Guest post by Kristinn Taylor
The Obama administration is floating a rationale through the media that Congress has not provided the resources to enforce immigration laws as justification for the expected pronouncement by President Barack Obama by the end of summer to grant legal status to millions of illegal aliens.
Josh Lederman reported for the AP on Wednesday:
“…as a self-imposed, end-of-summer deadline to act approaches, Obama’s lawyers are carefully crafting a legal rationale they believe will withstand scrutiny and survive any court challenges, administration officials say.
“The argument goes something like this: Beyond failing to fix broken immigration laws, Congress hasn’t even provided the government with enough resources to fully enforce the laws already on the books. With roughly 11.5 million immigrants living in the U.S. illegally — far more than the government could reasonably deport — the White House believes it has wide latitude to prioritize which of those individuals should be sent home.”
That excuse is a fraud.
Congress has not cut funding for enforcement yet under Obama annual total deportations have plummeted to half that of his predecessor, President George W. Bush, to numbers not seen since the combined administrations of Presidents Nixon and Ford in the 1970s.
Obama has been nicknamed the ‘deporter-in-chief’ by amnesty advocates playing the inside/outside game with the administration of applying public pressure on Obama against deportations while at the same time engaging in private meetings strategizing for amnesty with Obama and his administration.
The ‘deporter-in-chief’ nickname plays on an Obama sleight-of-hand on deportation numbers that on the surface indicate Obama has been tough on illegal immigration. The real numbers reveal an astonishing gutting of immigration enforcement by Obama.
As reported by Byron York at the Washington Examiner Wednesday evening in an article entitled No, Our Immigration System Is Not Broken, total annual deportations under Obama have dropped by over 200,000 in two years from 857,306 in 2010 to 649,352 in 2012 according to Department of Homeland Security (DHS) statistics.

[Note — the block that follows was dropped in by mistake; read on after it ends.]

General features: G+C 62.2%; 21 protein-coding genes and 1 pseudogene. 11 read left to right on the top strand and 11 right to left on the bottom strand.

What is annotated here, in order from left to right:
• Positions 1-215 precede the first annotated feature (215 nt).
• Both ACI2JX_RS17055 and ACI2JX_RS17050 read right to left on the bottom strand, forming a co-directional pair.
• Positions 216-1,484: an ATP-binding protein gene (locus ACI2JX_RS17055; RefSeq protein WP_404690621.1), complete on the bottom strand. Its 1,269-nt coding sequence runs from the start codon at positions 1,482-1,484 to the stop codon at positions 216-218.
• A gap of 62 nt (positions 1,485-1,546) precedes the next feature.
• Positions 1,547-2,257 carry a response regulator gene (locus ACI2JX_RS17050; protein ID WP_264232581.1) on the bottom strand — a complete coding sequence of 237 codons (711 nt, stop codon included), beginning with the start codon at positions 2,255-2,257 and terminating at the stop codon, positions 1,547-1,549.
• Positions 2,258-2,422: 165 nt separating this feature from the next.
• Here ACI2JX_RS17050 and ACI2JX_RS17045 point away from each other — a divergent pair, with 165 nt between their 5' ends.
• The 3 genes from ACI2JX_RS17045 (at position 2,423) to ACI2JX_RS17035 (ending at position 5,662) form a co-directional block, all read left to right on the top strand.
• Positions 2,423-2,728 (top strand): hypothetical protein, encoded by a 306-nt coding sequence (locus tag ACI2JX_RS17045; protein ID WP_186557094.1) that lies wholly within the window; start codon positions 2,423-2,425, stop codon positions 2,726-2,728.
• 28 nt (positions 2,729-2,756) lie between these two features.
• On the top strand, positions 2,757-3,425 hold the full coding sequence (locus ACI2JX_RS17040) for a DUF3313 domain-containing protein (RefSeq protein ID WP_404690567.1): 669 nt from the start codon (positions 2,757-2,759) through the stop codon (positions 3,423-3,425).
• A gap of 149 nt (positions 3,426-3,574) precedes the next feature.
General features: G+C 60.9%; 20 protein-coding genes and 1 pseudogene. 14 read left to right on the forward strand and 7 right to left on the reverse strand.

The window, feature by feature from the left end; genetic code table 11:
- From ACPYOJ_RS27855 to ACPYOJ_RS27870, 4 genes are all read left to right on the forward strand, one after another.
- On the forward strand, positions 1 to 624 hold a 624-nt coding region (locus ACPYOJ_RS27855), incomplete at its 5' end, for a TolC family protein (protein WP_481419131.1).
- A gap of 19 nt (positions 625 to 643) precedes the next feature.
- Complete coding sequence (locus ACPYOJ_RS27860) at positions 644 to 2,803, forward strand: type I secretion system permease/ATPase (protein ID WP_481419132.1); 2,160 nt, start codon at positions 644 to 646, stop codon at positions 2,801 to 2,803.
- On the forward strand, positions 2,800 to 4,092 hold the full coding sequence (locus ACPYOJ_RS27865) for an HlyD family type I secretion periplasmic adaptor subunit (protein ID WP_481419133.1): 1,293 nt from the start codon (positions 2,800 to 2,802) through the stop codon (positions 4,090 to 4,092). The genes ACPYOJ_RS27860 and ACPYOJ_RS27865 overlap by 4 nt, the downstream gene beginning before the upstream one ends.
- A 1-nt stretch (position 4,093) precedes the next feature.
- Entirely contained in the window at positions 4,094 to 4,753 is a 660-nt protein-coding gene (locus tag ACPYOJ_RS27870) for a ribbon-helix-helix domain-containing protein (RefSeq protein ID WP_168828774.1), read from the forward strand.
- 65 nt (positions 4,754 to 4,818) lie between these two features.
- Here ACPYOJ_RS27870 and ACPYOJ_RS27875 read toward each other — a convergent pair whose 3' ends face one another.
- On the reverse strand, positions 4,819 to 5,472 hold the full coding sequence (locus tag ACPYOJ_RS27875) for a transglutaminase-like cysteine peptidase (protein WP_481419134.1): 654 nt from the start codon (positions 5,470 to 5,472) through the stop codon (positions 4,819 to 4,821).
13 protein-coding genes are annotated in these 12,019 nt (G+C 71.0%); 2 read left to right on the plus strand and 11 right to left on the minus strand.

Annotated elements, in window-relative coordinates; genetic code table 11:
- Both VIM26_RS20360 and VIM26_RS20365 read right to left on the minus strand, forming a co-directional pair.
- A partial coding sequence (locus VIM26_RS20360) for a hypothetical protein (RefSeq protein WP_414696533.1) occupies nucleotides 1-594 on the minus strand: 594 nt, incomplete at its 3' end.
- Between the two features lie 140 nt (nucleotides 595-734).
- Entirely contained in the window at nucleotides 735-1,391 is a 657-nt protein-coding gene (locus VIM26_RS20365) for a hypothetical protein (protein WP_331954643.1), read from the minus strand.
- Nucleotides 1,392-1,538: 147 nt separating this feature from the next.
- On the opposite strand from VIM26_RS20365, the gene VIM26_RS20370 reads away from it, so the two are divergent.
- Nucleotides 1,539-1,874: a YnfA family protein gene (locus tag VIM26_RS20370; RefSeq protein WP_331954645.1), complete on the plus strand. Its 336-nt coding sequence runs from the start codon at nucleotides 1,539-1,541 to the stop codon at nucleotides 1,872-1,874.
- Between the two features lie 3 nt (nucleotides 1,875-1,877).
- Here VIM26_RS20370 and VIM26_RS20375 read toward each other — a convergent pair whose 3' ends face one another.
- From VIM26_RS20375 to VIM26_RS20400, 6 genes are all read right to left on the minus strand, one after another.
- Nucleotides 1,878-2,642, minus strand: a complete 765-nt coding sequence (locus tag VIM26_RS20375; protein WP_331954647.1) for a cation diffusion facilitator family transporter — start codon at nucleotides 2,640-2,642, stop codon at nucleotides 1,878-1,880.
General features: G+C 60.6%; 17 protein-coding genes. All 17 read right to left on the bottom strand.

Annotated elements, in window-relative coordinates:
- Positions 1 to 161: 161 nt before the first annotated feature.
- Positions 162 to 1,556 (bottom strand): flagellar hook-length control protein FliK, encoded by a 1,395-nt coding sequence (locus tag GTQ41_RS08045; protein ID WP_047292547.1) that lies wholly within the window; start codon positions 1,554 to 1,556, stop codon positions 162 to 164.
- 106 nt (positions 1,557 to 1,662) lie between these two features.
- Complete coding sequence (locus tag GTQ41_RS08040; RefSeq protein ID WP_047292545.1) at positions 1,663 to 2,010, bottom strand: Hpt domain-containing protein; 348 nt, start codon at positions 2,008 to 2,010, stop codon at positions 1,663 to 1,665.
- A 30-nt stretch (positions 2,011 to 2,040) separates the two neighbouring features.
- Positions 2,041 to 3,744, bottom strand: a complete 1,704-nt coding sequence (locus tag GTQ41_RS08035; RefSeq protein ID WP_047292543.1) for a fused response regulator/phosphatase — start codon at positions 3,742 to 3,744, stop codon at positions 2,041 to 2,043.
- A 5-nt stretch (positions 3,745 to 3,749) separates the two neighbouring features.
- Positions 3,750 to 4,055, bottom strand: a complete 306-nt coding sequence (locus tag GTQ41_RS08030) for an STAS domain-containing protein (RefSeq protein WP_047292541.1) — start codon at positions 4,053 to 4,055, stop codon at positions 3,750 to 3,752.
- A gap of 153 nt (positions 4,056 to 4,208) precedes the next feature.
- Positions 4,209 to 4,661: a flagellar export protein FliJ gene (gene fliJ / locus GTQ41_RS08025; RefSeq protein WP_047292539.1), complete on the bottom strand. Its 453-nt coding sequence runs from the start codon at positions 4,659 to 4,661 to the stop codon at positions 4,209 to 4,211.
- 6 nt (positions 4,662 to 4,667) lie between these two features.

A Center for Immigration Studies (CIS) report by Jessica Vaughan published in December 2013 contrasted the annual average of Obama’s total deportations with previous administrations going back to the 1950s.
Obama’s average is about 800,000 through 2012, the latest year available from DHS. President Richard Nixon averaged about 400,000 and President Gerald Ford about 800,000. From the Reagan years through Bush 43 the average total deportations topped one million every year. That came to a sudden halt under Obama.
According to CIS the average of annual total deportations under President George W. Bush was 1,291,106.
Under Obama in 2012 that number was halved to 649,352.
A question that needs to be answered is what has Obama done with the money Congress appropriated for deportations that he is not spending on deportations?
An excerpt from York’s article details the Obama’s deportation numbers and categories of deportees. York’s analysis doesn’t mention that while Obama has indeed curtailed interior immigration, enforcement he has also pulled back border enforcement: Witness the welcome mat rolled out for illegal alien children and families by the Obama administration in 2013 and 2014.
“Then there is border security and interior enforcement. The 2012 DHS Yearbook includes a figure called “Aliens Apprehended,” which counts illegal immigrants caught at the border and in the states. The number has been going down through the Obama administration —from 869,828 in 2009 to 752,307 in 2010 to 641,601 in 2011 to 643,474 in 2012. (The 2012 figure is lower than any year since 1973.) Some of the decrease is due to the fact that a weak U.S. economy attracts fewer illegal immigrants. But much of it is because the Obama administration has made a deliberate decision to downgrade interior enforcement.
“As for deportations, the illegal immigrants sent home by the U.S. each year fall into two broad categories: those who are “removed” from the country and those who are “returned” to their home countries. There’s a difference. Removal is the more serious of the two; an illegal immigrant is deemed removed from the U.S. based on an order by a judge or immigration authorities and will face criminal penalties if he tries to come back. An illegal immigrant who is returned is sent back to his home country but would not face criminal penalties if he tries to return to the U.S. illegally and is eligible to come to the U.S. legally in the future.
“The number of removals has gone up each year pretty steadily for the last 20 years, including during the Obama administration. The most recent numbers were 383,031 removals in 2010; 388,409 in 2011; and 419,384 in 2012. But the number of returns has fallen dramatically under Obama: 474,275 in 2010 to 322,164 in 2011 to 229,968 in 2012. If you add removals and returns together, total deportations have fallen significantly under Obama: 857,306 in 2010 to 710,573 in 2011 to 649,352 in 2012.
“Does that mean the system is broken? No — it means the Obama administration has made a policy decision to expel fewer people who entered the country illegally.”